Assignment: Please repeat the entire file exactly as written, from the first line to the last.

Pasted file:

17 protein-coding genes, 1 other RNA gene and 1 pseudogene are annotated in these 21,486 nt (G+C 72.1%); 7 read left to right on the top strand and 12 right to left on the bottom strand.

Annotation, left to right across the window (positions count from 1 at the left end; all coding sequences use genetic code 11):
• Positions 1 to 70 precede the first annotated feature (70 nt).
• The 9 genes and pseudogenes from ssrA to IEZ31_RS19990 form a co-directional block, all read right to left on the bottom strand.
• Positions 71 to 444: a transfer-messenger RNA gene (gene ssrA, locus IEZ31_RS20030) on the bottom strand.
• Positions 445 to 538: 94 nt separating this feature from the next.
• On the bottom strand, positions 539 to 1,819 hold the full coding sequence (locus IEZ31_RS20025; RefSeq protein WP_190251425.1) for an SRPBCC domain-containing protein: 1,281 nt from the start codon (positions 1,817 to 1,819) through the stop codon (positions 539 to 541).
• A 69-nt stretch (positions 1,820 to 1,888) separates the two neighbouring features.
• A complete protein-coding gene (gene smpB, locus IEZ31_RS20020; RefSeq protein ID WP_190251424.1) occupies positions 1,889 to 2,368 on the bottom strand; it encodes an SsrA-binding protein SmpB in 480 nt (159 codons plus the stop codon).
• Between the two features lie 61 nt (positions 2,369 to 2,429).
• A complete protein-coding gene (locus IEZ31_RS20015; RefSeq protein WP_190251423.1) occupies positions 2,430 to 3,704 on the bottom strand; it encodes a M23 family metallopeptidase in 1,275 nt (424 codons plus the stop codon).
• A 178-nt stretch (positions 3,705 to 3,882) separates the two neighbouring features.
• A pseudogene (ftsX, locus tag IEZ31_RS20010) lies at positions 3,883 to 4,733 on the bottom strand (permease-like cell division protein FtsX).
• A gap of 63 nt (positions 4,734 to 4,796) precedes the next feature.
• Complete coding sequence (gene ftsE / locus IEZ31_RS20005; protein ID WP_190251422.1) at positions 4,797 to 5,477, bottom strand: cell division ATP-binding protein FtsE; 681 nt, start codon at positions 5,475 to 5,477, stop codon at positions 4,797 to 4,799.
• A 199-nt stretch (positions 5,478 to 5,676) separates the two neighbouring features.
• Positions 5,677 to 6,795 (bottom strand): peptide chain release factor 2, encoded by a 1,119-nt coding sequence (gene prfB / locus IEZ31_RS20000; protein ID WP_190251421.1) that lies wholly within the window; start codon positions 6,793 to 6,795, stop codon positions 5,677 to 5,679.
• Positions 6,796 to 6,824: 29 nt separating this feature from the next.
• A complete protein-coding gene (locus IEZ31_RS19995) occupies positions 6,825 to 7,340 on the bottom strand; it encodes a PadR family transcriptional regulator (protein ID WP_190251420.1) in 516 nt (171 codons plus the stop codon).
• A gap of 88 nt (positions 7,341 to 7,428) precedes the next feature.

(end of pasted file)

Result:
17 protein-coding genes, 1 other RNA gene and 1 pseudogene are annotated in these 21,486 nt (G+C 72.1%); 7 read left to right on the top strand and 12 right to left on the bottom strand.

Annotation, left to right across the window (positions count from 1 at the left end; all coding sequences use genetic code 11):
• Positions 1 to 70 precede the first annotated feature (70 nt).
• The 9 genes and pseudogenes from ssrA to IEZ31_RS19990 form a co-directional block, all read right to left on the bottom strand.
• Positions 71 to 444: a transfer-messenger RNA gene (gene ssrA, locus IEZ31_RS20030) on the bottom strand.
• Positions 445 to 538: 94 nt separating this feature from the next.
• On the bottom strand, positions 539 to 1,819 hold the full coding sequence (locus IEZ31_RS20025; RefSeq protein WP_190251425.1) for an SRPBCC domain-containing protein: 1,281 nt from the start codon (positions 1,817 to 1,819) through the stop codon (positions 539 to 541).
• A 69-nt stretch (positions 1,820 to 1,888) separates the two neighbouring features.
• A complete protein-coding gene (gene smpB, locus IEZ31_RS20020; RefSeq protein ID WP_190251424.1) occupies positions 1,889 to 2,368 on the bottom strand; it encodes an SsrA-binding protein SmpB in 480 nt (159 codons plus the stop codon).
• Between the two features lie 61 nt (positions 2,369 to 2,429).
• A complete protein-coding gene (locus IEZ31_RS20015; RefSeq protein WP_190251423.1) occupies positions 2,430 to 3,704 on the bottom strand; it encodes a M23 family metallopeptidase in 1,275 nt (424 codons plus the stop codon).
• A 178-nt stretch (positions 3,705 to 3,882) separates the two neighbouring features.
• A pseudogene (ftsX, locus tag IEZ31_RS20010) lies at positions 3,883 to 4,733 on the bottom strand (permease-like cell division protein FtsX).
• A gap of 63 nt (positions 4,734 to 4,796) precedes the next feature.
• Complete coding sequence (gene ftsE / locus IEZ31_RS20005; protein ID WP_190251422.1) at positions 4,797 to 5,477, bottom strand: cell division ATP-binding protein FtsE; 681 nt, start codon at positions 5,475 to 5,477, stop codon at positions 4,797 to 4,799.
• A 199-nt stretch (positions 5,478 to 5,676) separates the two neighbouring features.
• Positions 5,677 to 6,795 (bottom strand): peptide chain release factor 2, encoded by a 1,119-nt coding sequence (gene prfB / locus IEZ31_RS20000; protein ID WP_190251421.1) that lies wholly within the window; start codon positions 6,793 to 6,795, stop codon positions 5,677 to 5,679.
• Positions 6,796 to 6,824: 29 nt separating this feature from the next.
• A complete protein-coding gene (locus IEZ31_RS19995) occupies positions 6,825 to 7,340 on the bottom strand; it encodes a PadR family transcriptional regulator (protein ID WP_190251420.1) in 516 nt (171 codons plus the stop codon).
• A gap of 88 nt (positions 7,341 to 7,428) precedes the next feature.